How AI can ─ and can’t ─ boost efficiency for programmers

By: Verbit Editorial

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Artificial intelligence took the world by storm when OpenAI launched ChatGPT in November 2022.

Although its creators didn’t tailor the product for any specific purpose or profession, the simple chatbot quickly proved a nimble and capable tool for countless tasks. People could use it to conduct research, write school essays and even generate love letters in the voice of celebrities. The tool enamored people around the globe.

But, for many professionals ─ particularly computer programmers ─ OpenAI presents both a career advantage and a professional threat.

AI naturally lends itself to some computer programming tasks, like code documentation. Although many leading AI models were not explicitly trained in software development, their users quickly discovered these tools could be as adept at programming languages as human ones.

Trends in programmers’ use of AI are still emerging. Verbit analyzed data from various surveys to see how AI is changing software developers’ work.

Despite varied survey results, one thing is clear: Programmers are adopting AI tools at a dizzying pace. A March 2023 GitHub survey of 500 US developers found that the vast majority, 92%, use AI coding tools both in and outside of work.

Taking a broader view, just over 3 in 4 programmers used ChatGPT, according to a JetBrains survey of some 26,000 developers from around the world. Nearly half of those surveyed used GitHub Copilot, a programming assistant similar to autocomplete that launched in 2021. Survey data from StackOverflow in 2023, which polled programmers from 10 countries, including the US and Canada, found that 44% of professional developers used artificial intelligence for work.

A chart titled, Artificial Intelligence Makes Programmers Faster, showing how much time it takes programmers to typically complete tasks, including code documentation, code generation, code refactoring, and high-complexity tasks, compared to how much time it takes with AI. AI is most helpful when it comes to simpler tasks.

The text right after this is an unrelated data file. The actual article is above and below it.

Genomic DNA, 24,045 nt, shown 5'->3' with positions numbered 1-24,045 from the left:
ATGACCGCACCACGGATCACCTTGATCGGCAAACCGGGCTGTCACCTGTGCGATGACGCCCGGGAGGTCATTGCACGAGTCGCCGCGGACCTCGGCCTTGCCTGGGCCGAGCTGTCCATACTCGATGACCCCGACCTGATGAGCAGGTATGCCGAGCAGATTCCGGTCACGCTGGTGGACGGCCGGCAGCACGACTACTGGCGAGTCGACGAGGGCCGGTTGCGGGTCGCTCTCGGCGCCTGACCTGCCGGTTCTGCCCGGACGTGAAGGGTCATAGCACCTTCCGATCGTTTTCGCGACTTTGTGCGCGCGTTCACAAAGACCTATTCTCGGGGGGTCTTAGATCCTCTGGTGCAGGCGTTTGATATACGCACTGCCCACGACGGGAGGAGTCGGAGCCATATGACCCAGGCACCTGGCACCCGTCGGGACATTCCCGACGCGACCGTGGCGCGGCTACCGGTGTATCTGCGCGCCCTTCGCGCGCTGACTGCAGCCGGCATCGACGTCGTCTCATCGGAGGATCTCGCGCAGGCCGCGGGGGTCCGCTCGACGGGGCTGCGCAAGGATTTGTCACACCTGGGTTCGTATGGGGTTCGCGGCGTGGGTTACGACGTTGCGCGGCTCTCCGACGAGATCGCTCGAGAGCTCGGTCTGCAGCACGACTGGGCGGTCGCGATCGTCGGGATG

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Who benefits the most?

McKinsey conducted an experiment with over 40 of its programmers, asking them to complete tasks of varying difficulty levels in a lab. They found that developers who used AI for a simple task, code documentation, finished their work in around half the time it took their peers who did not use AI. Artificial intelligence was far less effective at helping complete more complicated tasks, only saving developers about 10% of their time to finish their work compared with their colleagues who did not.

Another study, published by researchers at Microsoft, GitHub, and MIT, analyzed the impact of a particular AI tool (GitHub Copilot) on the productivity of freelance programmers. On average, programmers who had access to Copilot completed their work about 55% faster than those who did not.

However, not all of the workers benefited from AI assistance equally. The researchers found that less-experienced workers, older programmers (between 25 and 44), and those with heavier workloads were much more likely to benefit from using AI than their peers.

A woman sits in front of a computer screen and types on a keyboard using an AI program.

How far will AI go?

Despite AI’s added value in expediting repetitive or mundane tasks, many programmers remain skeptical about its broader implications. JetBrains data indicates that 59% of developers have security concerns about generative AI, while 42% agree that its use presents ethical challenges.

Artificial intelligence tools can also be unreliable, suffering from the same confabulation problem as chatbots. AI’s tendency to generate complications of facts that can be misleading or downright false might be why AI has yet to earn the trust of developers. Less than 3% of developers say they “highly trust” AI, while about 39% say they only “somewhat trust” AI, according to the StackOverflow survey.

Scores of new startups are trying to push the technology forward. Devin by Cognition Labs is one product piquing the interest of investors and engineers. Advertising itself as “the first AI software engineer,” the company boasts that its software can beat other leading AI tools at meeting computer programming benchmarks and completing software engineering tasks with minimal supervision. However, the product hasn’t launched yet, and because it relies on the same technology that powers ChatGPT, it could share many of the same weaknesses regarding complex problem-solving.

Despite suggestions that AI will trounce human capacity, software developers are generally optimistic about AI’s impact on their work. According to the JetBrains survey, 60% of programmers believe AI coding tools will dramatically alter the job market for software development, while just over half think AI will boost demand for human programmers. Only a fraction, 13%, believe AI will completely replace human developers.

The technology behind many artificial intelligence tools is advancing at lightning speed. Though speculation on the future of AI abounds, there are still more questions than answers about what’s next. For now, though, computers are augmenting human intelligence ─ not replacing it.

By Wade Zhou

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